Software piracy snitch line leads to $106k payment by Ontario company

Beware – the software copyright police are watching.

The Business Software Alliance (BSA), a software industry led and funded organization dedicated to raising awareness of software piracy issues – and forcing compliance – has settled with Scarborough, Ont.-based Promobiz Solutions for $106,791 over allegations of unauthorized copying of copyrighted software.

According to the BSA, it was alerted to the unlicensed software use through a confidential report made via the snitch function on its web site,  As part of the settlement, Promobiz agreed to delete from its computers all unlicensed software, acquire any licenses necessary to become fully compliant, and take measures to ensure its future compliance.

“Under-licensing is a significant contributor to the overall software piracy market in Canada and affects all industry sectors,” said Jacqueline Famulak, Chair of the BSA Canada Committee, in a statement. “Software piracy hampers technology companies’ ability to innovate and create much-needed jobs and government revenues during these challenging economic times.”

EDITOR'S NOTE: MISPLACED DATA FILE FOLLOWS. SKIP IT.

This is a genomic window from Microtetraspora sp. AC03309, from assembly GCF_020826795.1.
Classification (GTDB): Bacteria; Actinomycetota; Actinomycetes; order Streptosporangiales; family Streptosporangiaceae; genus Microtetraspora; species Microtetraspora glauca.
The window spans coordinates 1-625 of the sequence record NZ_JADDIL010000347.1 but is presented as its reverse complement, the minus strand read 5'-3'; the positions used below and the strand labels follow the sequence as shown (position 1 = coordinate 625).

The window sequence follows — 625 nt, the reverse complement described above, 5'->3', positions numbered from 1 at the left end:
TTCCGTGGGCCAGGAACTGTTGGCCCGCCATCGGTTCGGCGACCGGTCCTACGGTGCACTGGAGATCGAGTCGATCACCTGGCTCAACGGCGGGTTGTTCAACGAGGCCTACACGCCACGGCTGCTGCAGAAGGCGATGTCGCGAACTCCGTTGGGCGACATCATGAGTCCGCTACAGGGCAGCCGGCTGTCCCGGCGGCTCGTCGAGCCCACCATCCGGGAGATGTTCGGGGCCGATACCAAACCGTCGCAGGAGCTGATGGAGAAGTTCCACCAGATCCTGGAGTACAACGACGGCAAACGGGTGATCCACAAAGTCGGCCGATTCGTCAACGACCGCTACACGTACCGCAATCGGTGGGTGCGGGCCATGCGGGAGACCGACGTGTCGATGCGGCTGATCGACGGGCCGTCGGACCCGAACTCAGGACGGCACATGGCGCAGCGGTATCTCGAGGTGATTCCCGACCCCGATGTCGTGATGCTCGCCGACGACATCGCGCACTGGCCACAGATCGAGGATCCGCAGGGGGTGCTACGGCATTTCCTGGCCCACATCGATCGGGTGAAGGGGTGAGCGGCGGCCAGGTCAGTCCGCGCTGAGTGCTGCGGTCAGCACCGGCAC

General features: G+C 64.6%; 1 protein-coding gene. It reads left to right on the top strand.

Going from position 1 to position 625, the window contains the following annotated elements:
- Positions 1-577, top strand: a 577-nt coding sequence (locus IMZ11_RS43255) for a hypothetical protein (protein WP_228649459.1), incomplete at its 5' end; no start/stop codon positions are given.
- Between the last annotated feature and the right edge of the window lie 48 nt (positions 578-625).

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According to the BSA, most of its software investigations begin with a tip, usually from current or former employees. BSA contacts the company to explore the matter further by asking them to perform an audit of its software assets and, if a settlement cannot be reached, the matter may go to the courts.

What’s your take?

Is a confidential snitch line to inform of unlicensed software use a necessary step to protect copyrighted intellectual property, or an unwarranted and distasteful intrusion? Let us know in the comments.

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Jim Love, Chief Content Officer, IT World Canada

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Jeff Jedras
Jeff Jedras
Jeff Jedras is a technology journalist with IT World Canada and a member of the IT Business team. He began his career in technology journalism in the late 1990s, covering the Ottawa technology sector for Silicon Valley North and the Ottawa Business Journal. He later covered the technology scene in Vancouver before joining IT World Canada in Toronto in 2005, covering enterprise IT for ComputerWorld Canada and the channel for Computer Dealer News. His writing has also appeared in the Vancouver Sun & the Ottawa Citizen.

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